As for a hospital cage, we had her in one (we borrowed from the vet) for 3 days, but then the vet said she was allowed back into her normal cage. I am however trying to limit her movement as her 'sleepy perch' (her fav, and one with a birdie buddy) is just a hop away from her food and water. Ideally, I guess I would like to limit it more than that, but I do think she is happy to be back with her buddy, Oliver. We've put them in a small room and have the heater set to 82F. It's toasty and I can tell they like it! :)

Thanks for the list of alternative grains. She is very picky, and a seed junkie, for sure! She does love millet, corn on the cob, spinach (which I've just learned there is controversy on this), broccoli, and bokchoy. I tried to 'switch' her over a few years ago, and I think I wasn't persistant enough. I've read some helpful hints on one of those websites you linked to. The vet also said don't try to convert her now as she is sick, just make sure she is eating. I did sneak some chicken bits in her seed this morning, and when she accidentally ate a piece, she stopped eating at all! I'll look into Nutraberries. I have some other brand with the same concept and she does like them. She is just so picky!!:blink:

I'm still wondering about how much (3tbsp, 1/4 cup) of seed should be provided each day? I used to pile seed on top of seed and after a few days when the dish was full I would dump it out and start over. I hope I haven't made you cringe. So now I want to change it everyday, but I'm not sure how much is too much, and what is not enough...

I'm also supplementing her with Harrison's Recovery formula via syringe. I worry about aspiration, but just try to take it slowly when I am feeding her. The vet sent us home with a jar, with instructions to feed 3mls (which feels like 3 gallons when I am trying to feed her!) 3 times a day. She then called to check up on us and said we only needed to do this if Gypsy wasn't eating. I'm giving her at least 4 mls a day even though she is eating well, because in my opinion she was eating well all along, and still became emaciated.:(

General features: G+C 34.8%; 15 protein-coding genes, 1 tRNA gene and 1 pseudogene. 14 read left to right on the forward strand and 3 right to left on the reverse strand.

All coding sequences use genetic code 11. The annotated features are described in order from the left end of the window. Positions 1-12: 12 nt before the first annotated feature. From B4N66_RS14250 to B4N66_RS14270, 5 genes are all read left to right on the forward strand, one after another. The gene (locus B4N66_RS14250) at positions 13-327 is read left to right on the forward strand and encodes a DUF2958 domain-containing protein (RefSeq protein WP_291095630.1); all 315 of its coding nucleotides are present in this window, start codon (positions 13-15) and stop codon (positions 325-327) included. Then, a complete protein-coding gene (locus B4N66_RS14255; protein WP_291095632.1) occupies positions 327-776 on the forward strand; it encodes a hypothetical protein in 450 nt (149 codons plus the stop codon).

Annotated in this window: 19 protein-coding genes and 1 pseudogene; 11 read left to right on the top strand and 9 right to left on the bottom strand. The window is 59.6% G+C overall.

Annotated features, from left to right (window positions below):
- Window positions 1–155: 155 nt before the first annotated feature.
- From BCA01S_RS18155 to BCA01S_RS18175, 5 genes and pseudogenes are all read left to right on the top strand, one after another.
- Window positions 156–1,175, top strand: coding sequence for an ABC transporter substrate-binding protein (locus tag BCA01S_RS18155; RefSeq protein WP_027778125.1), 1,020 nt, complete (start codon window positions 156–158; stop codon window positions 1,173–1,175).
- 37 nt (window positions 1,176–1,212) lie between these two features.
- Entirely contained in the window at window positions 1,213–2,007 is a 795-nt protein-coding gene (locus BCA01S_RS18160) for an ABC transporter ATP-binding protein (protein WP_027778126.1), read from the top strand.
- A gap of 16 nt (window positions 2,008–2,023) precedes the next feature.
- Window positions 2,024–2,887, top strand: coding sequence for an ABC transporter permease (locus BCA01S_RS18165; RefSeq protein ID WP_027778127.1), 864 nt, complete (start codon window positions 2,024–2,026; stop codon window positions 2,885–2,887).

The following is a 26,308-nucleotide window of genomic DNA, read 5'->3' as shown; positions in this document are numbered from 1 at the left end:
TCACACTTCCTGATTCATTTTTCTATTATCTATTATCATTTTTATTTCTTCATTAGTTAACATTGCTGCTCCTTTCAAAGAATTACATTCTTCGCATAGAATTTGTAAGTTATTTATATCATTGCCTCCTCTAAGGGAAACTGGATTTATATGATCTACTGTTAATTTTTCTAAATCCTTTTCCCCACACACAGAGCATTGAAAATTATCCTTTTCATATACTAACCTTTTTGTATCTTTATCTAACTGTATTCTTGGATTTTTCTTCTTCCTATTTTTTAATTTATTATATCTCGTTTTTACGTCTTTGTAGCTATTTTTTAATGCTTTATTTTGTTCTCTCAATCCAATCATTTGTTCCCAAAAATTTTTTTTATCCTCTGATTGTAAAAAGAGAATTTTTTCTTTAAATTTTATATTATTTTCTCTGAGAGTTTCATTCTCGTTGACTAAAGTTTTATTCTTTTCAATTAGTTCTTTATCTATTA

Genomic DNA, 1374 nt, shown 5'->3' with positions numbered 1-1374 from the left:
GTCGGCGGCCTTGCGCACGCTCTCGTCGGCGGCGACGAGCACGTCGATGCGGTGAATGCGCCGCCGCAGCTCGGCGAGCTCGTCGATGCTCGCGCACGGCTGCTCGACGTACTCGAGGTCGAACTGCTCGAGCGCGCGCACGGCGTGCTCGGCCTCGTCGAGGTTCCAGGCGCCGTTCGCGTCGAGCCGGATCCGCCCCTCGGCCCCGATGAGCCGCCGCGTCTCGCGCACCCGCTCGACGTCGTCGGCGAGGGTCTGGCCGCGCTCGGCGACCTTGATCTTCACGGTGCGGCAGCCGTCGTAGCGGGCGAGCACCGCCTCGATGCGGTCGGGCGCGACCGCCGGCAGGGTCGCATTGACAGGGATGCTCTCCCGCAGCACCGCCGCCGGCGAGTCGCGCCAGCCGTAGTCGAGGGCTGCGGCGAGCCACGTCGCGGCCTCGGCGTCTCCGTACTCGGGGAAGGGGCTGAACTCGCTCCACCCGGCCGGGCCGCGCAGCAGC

We spent $500 on hospitalizing her (whatever it takes!) and cancelled our vacation to make sure she is getting everything she needs...and I feel like feeding her is still in her best interest...

Thank you for your kind words, they are very encouraging!

I want to thank everyone for sharing such wonderful information with me. It's lovely to have a place to come find wonderful information and advice. Sorry I wrote a novel in response!;)

Hannah-Gypsy's human
 

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As long as the seed stays clean and dry it's OK to keep the same seed in the bowl for several days. You can blow the empty hulls off the top each day to keep the whole seed easily accessible. If you blow through a drinking straw it will help keep the seed hulls out of your eyes.

Regarding quantity of seed: I don't put any limits on my birds. They all eat a variety of healthy foods so I let them have unlimited access to seed and they self-select the quantity for themselves.

Another way to offer whole grains is to soak or sprout them. There's information at http://talkcockatiels.com/showthread.php?t=9019 If she isn't used to wet foods it might take a while for her to accept sprouts. Be extra careful to avoid spoilage since she's already in a compromised state.

If she has any liver issues, they will be treated primarily through diet. There's more info on liver disease at these links:
http://www.avianweb.com/liverdisease.html
http://www.exoticpetvet.net/dvms/fattyliver.html
http://www.freewebs.com/crestedlove/liverdisease.htm